NNurses, midwives and other public servants in NSW have won 10 days of paid domestic and family violence leave each year under a new government policy.
Following years of campaigning by the NSW Nurses and Midwives’ Association and other public sector unions in the state, over 300,000 public sector workers in NSW will now have access to 10 days of domestic and family violence leave without having to exhaust other options first.
NSW Nurses and Midwives’ Association General Secretary Brett Holmes has lauded the efforts of nurses and midwives who have advocated for this reform over many years. Brett also commended the fantastic efforts of the Australian Services Union (ASU) and Unions NSW in coordinating the campaigns, and noted that efforts will continue towards achieving the same outcome in the private sector.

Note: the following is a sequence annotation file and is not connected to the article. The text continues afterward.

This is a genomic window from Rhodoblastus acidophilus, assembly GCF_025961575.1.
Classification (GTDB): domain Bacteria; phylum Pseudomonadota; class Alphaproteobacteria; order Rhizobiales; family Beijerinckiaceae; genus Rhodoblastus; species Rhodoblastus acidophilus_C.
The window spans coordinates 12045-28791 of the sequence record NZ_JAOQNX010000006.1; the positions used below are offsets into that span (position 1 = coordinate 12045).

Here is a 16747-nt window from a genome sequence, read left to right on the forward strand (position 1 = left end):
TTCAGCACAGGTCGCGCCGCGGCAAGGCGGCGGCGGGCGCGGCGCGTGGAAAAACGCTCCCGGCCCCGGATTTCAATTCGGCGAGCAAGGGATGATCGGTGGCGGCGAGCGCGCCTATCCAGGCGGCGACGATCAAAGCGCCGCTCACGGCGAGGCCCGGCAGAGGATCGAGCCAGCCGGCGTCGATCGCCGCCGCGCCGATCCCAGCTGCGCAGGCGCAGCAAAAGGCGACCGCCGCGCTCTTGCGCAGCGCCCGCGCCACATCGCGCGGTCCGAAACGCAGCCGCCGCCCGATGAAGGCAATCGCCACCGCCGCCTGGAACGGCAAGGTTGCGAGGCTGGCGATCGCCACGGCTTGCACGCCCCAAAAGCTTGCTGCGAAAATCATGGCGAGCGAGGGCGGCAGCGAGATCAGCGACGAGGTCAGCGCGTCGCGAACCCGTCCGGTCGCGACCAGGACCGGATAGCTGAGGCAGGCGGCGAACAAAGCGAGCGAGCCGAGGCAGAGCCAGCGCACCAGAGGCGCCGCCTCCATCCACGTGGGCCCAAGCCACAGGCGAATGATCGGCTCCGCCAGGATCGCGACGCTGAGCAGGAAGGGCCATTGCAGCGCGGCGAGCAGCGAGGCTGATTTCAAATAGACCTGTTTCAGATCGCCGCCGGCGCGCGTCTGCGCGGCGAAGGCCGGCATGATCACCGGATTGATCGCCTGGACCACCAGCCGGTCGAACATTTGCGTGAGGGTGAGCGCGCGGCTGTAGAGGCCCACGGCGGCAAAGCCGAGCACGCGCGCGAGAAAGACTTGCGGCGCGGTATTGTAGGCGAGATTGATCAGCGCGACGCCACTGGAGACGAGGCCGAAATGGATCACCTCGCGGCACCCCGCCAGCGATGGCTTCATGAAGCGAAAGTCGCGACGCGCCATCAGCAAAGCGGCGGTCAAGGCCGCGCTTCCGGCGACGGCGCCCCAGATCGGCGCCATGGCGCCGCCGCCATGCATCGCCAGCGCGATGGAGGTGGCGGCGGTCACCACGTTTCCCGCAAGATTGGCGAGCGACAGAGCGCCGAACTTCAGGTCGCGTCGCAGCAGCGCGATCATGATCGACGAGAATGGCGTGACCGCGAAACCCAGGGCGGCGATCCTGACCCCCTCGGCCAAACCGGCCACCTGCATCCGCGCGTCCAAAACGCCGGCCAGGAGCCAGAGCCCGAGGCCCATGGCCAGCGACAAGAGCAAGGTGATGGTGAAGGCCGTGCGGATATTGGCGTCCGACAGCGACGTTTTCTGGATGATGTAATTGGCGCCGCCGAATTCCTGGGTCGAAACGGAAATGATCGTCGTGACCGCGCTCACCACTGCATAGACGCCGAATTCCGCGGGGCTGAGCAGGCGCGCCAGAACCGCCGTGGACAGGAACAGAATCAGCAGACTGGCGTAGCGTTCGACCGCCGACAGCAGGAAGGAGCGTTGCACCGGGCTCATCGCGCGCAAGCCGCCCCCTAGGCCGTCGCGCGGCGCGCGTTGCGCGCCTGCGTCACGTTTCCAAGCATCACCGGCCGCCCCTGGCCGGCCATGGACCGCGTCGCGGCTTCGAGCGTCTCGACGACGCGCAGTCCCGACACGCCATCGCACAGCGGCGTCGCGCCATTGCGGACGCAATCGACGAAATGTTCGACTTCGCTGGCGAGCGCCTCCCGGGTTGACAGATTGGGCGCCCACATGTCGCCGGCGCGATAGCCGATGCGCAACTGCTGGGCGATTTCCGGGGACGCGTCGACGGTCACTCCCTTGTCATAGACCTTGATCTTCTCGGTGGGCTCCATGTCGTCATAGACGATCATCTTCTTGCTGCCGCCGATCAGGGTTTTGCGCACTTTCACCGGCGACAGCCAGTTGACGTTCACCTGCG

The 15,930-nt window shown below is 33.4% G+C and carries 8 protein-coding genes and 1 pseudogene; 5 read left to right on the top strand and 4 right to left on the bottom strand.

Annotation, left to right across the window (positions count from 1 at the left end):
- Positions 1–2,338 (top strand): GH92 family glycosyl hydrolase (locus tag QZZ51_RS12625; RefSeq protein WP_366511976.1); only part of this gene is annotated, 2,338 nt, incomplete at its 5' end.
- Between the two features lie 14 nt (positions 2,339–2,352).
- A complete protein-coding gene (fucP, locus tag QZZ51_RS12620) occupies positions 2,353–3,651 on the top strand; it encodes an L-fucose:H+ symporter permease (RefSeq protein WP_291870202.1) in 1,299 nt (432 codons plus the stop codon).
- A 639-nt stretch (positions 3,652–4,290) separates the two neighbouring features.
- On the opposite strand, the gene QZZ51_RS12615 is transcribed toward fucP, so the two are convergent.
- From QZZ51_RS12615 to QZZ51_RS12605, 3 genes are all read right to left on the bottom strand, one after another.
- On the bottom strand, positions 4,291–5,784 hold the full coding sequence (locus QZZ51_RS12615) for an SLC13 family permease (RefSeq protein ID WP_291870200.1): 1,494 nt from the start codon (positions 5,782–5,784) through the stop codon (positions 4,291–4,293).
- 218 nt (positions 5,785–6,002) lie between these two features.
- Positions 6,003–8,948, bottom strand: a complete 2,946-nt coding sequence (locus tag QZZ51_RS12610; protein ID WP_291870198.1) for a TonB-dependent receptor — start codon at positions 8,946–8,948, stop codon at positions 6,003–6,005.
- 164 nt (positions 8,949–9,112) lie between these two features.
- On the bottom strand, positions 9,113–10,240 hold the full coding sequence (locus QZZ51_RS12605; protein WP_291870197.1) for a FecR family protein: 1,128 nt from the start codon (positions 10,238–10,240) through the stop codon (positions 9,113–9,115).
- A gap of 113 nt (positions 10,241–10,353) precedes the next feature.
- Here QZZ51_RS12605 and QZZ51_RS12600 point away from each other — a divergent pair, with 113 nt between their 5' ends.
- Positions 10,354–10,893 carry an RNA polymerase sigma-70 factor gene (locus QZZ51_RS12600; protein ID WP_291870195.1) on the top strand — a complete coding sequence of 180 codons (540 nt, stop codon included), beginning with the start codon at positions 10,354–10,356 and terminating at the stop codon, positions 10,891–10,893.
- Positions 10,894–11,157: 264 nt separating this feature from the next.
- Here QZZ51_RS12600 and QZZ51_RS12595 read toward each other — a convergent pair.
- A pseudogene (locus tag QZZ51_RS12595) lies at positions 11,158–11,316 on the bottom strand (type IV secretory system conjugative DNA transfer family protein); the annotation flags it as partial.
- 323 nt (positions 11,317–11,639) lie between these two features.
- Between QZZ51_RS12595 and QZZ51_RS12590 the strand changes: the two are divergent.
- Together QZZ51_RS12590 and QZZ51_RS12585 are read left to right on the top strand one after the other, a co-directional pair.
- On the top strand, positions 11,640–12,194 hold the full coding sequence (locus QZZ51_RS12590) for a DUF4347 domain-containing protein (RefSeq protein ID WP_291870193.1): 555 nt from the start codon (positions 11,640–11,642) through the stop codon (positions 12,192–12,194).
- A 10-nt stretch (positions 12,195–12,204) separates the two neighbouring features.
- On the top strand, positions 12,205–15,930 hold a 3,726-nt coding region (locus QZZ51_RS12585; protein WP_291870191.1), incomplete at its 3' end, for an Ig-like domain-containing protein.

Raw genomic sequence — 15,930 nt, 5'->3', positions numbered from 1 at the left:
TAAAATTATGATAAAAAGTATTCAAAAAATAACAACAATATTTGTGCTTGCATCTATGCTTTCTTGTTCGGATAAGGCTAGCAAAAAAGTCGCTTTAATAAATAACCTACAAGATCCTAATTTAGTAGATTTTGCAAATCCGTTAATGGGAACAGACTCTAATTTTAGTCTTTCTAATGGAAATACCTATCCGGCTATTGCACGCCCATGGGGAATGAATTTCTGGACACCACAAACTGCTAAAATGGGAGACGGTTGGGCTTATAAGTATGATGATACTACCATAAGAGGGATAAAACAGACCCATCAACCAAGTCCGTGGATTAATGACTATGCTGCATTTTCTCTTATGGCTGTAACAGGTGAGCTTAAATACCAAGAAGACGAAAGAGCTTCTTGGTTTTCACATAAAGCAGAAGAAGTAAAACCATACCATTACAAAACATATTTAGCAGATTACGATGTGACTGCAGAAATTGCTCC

“Employment and financial stability are critical to escaping a violent and abusive relationship. This win by the union movement will make it easier for survivors of domestic and family violence to remain in paid employment while managing stressful and time consuming tasks, like finding a new home or attending court”, said Mr Holmes.
This new form of leave can be used by victims of abuse to attend police interviews and court proceedings, seek legal advice, and arrange alternative schooling and accommodation arrangements.
The policy came into effect on New Year’s Day, 2019.